Quilters cotton has a grain because it is a woven fabric, made on a loom. How the threads are woven on the loom determines the crosswise grain and lengthwise grain.
Often, instructions simply state to cut "on the straight of grain." Both crosswise and lengthwise are considered 'straight of grain'.
How to find the grain in fabric purchased off a bolt —
Fabric with the selvages intact make finding the grain straightforward. As the drawing above shows, the crosswise grain runs from selvage to selvage — the width of fabric (WOF). Another term often used is 'usable width of fabric', that means the width of your fabric minus its selvedges. Lengthwise grain runs along the same direction as the selvages — the length of fabric.
How to find the grain in a pre-cut or scrap —
Pre-cuts and scraps don't have selvage edges to help you identify the fabric grain. Pulling on the fabric straight of grain will tell you what you need to know!
Here's how to test —
Grab the fabric, one side in each hand, and pull your hands apart.
What do you feel?
The control QuiltSandwich's Yardage Calculator gives you over its cutting diagrams helps you use fabric grain to your advantage.
Fabric grain matters the most with rectangles, borders and binding —
Rectangle shaped pieces: Use grain to make assembly easier
For both 'Rectangle or Square' and 'Half Rectangle Triangle', QuiltSandwich gives you the choice of 'Find Best' where it chooses how to layout pieces to use the least fabric or 'Force Layout'. Putting the piece Length on the lengthwise grain will make it easier to assemble strip sets that lay flat. If you are using a die cutting, setting 'Force Layout' allows you to cut strips that will feed into the die cutter as recommended.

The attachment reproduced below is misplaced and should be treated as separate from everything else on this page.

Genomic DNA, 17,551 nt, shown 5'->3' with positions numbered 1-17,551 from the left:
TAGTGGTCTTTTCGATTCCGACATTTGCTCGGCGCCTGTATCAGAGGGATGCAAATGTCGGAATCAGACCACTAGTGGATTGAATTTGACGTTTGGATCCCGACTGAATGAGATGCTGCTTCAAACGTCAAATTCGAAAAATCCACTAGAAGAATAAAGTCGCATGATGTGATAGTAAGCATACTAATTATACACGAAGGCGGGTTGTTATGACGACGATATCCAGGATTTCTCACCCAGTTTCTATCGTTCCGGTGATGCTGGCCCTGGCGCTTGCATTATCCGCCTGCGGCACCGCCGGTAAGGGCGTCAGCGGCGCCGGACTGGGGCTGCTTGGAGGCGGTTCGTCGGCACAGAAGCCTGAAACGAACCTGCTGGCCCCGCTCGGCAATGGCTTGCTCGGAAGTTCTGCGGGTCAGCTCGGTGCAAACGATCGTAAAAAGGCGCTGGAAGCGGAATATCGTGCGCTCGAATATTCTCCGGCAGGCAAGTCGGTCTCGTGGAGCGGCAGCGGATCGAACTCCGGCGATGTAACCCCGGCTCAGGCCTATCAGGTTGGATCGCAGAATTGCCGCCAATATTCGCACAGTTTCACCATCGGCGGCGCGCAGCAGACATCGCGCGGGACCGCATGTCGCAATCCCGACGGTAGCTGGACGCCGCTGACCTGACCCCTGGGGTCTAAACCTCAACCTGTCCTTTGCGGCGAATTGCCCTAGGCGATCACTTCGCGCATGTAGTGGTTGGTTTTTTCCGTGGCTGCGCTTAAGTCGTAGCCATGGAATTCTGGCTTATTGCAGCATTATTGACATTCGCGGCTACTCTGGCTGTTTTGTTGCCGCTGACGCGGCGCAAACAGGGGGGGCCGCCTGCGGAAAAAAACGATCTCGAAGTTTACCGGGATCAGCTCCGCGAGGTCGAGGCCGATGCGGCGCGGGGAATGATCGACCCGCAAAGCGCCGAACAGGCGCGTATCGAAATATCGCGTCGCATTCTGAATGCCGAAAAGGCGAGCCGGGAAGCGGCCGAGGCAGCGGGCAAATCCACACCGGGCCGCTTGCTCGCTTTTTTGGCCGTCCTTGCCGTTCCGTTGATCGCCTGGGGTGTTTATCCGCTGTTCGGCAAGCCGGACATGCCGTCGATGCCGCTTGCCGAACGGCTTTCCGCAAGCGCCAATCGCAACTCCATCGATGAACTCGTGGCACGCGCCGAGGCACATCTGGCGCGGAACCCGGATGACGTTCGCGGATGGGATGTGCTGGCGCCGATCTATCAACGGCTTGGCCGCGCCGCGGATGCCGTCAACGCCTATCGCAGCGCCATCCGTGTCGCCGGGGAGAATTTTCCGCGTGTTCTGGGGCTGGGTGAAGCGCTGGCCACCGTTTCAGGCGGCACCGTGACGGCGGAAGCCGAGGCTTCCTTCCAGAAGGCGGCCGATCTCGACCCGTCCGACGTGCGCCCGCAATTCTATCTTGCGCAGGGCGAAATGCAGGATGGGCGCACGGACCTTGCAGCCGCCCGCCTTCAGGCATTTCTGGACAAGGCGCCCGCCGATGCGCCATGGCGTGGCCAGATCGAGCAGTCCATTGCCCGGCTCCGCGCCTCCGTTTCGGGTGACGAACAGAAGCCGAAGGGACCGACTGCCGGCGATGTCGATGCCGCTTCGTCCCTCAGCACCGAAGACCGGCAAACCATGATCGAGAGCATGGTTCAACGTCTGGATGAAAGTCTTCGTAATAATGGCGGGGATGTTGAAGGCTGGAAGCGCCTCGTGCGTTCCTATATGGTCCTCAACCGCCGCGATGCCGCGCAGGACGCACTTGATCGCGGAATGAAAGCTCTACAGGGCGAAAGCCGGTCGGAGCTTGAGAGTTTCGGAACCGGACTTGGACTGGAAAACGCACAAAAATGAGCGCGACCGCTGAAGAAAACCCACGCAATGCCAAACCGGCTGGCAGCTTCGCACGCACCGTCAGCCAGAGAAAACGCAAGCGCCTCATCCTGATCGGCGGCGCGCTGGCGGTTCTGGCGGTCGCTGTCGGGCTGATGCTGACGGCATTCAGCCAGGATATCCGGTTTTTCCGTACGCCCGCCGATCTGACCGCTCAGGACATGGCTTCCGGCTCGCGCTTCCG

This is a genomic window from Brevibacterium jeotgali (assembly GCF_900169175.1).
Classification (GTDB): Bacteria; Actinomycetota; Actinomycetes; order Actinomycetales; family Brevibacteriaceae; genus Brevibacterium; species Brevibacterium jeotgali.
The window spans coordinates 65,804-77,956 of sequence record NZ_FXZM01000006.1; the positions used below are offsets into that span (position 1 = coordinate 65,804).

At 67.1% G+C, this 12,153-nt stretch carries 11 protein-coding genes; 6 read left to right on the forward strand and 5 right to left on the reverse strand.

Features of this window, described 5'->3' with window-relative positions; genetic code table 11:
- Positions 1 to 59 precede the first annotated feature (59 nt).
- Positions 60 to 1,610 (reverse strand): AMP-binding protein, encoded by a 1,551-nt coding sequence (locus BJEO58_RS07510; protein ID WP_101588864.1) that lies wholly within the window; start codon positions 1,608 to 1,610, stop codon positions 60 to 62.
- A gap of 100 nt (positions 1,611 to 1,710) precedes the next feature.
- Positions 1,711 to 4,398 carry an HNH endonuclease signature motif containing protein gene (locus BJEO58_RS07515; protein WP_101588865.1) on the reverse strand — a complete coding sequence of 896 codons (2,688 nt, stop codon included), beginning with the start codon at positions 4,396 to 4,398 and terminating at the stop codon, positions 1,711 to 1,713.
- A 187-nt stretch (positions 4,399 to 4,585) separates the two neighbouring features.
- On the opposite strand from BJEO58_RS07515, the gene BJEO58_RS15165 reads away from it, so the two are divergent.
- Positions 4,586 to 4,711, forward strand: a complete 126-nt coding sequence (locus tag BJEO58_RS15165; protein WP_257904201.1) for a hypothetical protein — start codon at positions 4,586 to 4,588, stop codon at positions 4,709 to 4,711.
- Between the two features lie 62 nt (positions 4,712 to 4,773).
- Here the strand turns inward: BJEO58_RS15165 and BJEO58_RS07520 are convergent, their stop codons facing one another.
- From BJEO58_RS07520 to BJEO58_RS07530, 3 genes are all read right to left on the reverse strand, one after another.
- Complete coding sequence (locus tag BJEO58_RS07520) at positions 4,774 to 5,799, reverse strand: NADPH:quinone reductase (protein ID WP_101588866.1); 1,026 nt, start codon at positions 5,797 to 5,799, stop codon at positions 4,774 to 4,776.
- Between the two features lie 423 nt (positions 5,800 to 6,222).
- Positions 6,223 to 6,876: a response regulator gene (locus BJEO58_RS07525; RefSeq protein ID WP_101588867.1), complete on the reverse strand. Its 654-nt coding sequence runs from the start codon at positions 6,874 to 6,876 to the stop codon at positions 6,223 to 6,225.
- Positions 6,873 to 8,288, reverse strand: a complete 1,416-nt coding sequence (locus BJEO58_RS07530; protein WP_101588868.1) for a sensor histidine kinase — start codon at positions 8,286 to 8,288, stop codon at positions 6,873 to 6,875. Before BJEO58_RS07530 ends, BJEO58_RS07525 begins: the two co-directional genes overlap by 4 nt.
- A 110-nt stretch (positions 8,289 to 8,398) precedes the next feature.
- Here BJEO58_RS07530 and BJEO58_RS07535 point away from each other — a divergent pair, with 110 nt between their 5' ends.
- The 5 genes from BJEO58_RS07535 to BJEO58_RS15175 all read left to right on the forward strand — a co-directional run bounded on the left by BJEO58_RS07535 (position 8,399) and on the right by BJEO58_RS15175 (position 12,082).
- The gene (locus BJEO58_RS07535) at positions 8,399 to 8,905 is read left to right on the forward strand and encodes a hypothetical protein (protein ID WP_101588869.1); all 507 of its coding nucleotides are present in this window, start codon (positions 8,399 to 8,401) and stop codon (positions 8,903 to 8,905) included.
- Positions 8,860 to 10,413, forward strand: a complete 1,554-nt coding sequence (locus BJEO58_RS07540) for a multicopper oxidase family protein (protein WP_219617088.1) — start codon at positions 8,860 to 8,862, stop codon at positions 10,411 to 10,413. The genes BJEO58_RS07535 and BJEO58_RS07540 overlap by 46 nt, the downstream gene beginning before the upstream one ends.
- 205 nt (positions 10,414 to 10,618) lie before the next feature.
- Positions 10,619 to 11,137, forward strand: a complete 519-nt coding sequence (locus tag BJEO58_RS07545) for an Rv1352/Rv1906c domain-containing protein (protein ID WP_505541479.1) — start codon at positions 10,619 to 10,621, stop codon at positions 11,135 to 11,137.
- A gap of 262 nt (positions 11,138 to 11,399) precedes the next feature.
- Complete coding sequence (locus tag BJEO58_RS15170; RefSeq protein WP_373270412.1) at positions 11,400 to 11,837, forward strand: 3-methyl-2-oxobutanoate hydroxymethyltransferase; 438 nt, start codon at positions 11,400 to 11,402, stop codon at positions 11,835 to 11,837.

Border and Bindings: Choose the grain to fit your project
QuiltSandwich creates cutting diagrams for Horizontal, Vertical, Mitered Borders and Straight Binding. QuiltSandwich lets you set Binding and Borders to either Crosswise or Lengthwise grain — because sometimes you need options!
Backing and Batting pieces are so big they'll run the length of fabric, so fabric grain is not an issue.
Often QuiltSandwich doesn't offer you a grain setting for these pieces, however, if your quilt is larger than a single piece of fabric, the backing and batting will need to be pieced. If don't specify fabric grain, QuiltSandwich run the calculations both ways and suggest the direction that will use the least yardage. Of course if you have a preference, QuiltSandwich lets you choose horizontal or vertical assembly.